Literature:The finer points of reading and writing<br />By Kat Dankel<br />
Literature: What’s the point?<br />Literature is:<br />Composition that tells a story, dramatizes a situation, expresses e...
Genres<br />There are four genres of literature:<br />Prose fiction<br />Myths, parables, romances, novels, short stories<...
How to Read Literature<br />• First reading<br />	Determine what is happening, where, what, who is<br />	involved, major c...
Writing a Summary<br />Retell the highlights so reader will know main sections<br />Only essential details<br />Must be an...
Elements of Fiction<br />Essence of fiction = narration (the telling)<br />Elements of fiction = Realism and Premise<br />...
Plot and Structure<br />Plot = reflection of motivation and causation<br />	No plot = The king died and then the queen die...
Structure of Fiction<br />Structure defines the layout of the work.<br />Exposition               Complication         Cri...
Characters in Fiction<br />Character = verbal representation of a human being<br />Rounded = lifelike, dynamic, reader can...
Character Types in Harry Potter<br />Harry Potter<br />         The Protagonist<br />Voldemort<br />         The Antagonis...
Character Types in Harry Potter<br />Ron and Hermione<br />  Rounded Characters<br />Lee Jordan<br />        Flat Characte...
Character Types in Harry Potter<br />LuciusMalfoy<br />Stock (Deatheaters)<br />Cho Chang<br />Stock (Ravenclaws)<br />
Point of View<br />Refers to speaker, narrator, persona or voice created by the author to tell the story<br />Point of vie...
Setting<br />Setting = a work’s natural, manufactured, political, cultural and temporal environment, including everything ...
Tone and Style<br />Tone = methods by which writers and speakers reveal attitudes or feelings<br />Style = ways in which w...
Tone and Style<br />Language may be:<br />	Specific = images<br />	General = broad classes<br />Concrete = qualities of im...
Symbolism and Allegory<br />Symbolism and allegory are modes that expand meaning<br />Symbol creates a direct, meaningful ...
Symbolism and Allegory<br />Allegory is a symbol = complete and self-sufficient narrative<br />Fable = stories about anima...
Examples of Symbolism and Allegory<br />Allegory<br />Young Goodman Brown<br />Nathaniel Hawthorne is known for allegory.<...
Examples of Symbolism and Allegory<br />Parable<br />Samson and Delilah<br />Myth<br />Pandora’s Box<br />
Examples ofSymbolism and Allegory<br />Allusion<br />In The Matrix Reloaded, wherein Morpheus states, "I have dreamed a dr...
Idea or Theme<br />Idea = results of general and abstract thinking<br />In literature, ideas relate to meaning, interpreta...
Sources<br />Let There Be Symbolism.Tapestry, 2007. Video Segment.30 April 2010.<br />   <http://www.discoveryeducation.co...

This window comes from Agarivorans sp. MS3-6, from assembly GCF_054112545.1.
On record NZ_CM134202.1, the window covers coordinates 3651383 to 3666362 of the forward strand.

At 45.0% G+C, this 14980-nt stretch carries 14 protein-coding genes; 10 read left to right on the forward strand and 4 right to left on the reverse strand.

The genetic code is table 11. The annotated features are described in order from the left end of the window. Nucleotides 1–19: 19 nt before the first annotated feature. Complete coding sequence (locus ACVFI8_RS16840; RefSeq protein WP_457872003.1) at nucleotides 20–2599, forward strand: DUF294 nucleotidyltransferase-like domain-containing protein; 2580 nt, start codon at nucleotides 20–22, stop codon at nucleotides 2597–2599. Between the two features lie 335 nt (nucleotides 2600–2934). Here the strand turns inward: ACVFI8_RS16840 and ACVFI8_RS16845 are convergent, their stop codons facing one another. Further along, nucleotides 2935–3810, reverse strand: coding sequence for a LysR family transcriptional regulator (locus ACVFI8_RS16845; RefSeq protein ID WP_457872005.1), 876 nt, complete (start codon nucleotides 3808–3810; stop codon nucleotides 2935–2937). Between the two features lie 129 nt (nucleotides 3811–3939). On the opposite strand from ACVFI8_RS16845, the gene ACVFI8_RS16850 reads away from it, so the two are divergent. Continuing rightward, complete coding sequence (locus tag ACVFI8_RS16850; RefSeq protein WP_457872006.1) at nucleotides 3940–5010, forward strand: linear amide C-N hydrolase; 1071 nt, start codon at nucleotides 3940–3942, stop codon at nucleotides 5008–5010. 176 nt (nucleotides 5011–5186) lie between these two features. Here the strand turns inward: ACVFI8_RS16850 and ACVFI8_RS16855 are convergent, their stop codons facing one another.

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Literaturepowerpoint2

  1. 1. Literature:The finer points of reading and writing<br />By Kat Dankel<br />
  2. 2. Literature: What’s the point?<br />Literature is:<br />Composition that tells a story, dramatizes a situation, expresses emotions, analyzes and advocates ideas<br />Helps us grow personally and intellectually<br />Provides an objective base for knowledge and understanding<br />Shapes our goals and values by clarifying our own identities, both positively and negatively<br />
  3. 3. Genres<br />There are four genres of literature:<br />Prose fiction<br />Myths, parables, romances, novels, short stories<br />Poetry<br />Open form and closed form<br /> Relies on imagery, figurative language, sound<br />Drama<br />Made up of dialogue and set direction<br /> Designed to be performed<br />Nonfiction prose<br />News reports, feature articles, essays, editorials,<br /> Textbooks, historical and biographical works<br />
  4. 4. How to Read Literature<br />• First reading<br /> Determine what is happening, where, what, who is<br /> involved, major characters<br />Make a record of your reactions and responses<br /> Describe characterizations, events, techniques and ideas<br />• Second reading<br /> Trace developing patterns<br />Write expanded notes about characters, situations, actions<br />Write paragraph describing your reactions and thoughts<br /> Write down questions that arise as you read (in the margins)<br />
  5. 5. Writing a Summary<br />Retell the highlights so reader will know main sections<br />Only essential details<br />Must be an original essay, written in your own words<br />Be sure to introduce the title and author<br />Avoid judgments<br />Use present tense when retelling a story<br />
  6. 6. Elements of Fiction<br />Essence of fiction = narration (the telling)<br />Elements of fiction = Realism and Premise<br />Realism: Must be compelling enough that the reader can “suspend disbelief”<br /> Premise: Something given by which you can judge the realism, aka ground rules<br />Sources of elements<br /> Character, plot, structure, theme, symbolism, style, point of view, tone, irony<br />
  7. 7. Plot and Structure<br />Plot = reflection of motivation and causation<br /> No plot = The king died and then the queen died.<br /> Plot = The king died, and then the queen died of grief.<br />Conflict = controlling impulse in a connected pattern of causes and effects<br />Opposition of two or more people (e.g., hatred, envy,<br /> anger, argument, avoidance, gossip, lies, fighting, etc.)<br />Dilemma = Conflict within or for one person<br /> Conflict is a major element of plot because it arouses<br /> curiosity, causes doubt, creates tension, produces interest<br />No tension = no interest<br />
  8. 8. Structure of Fiction<br />Structure defines the layout of the work.<br />Exposition Complication Crisis Climax Resolution<br />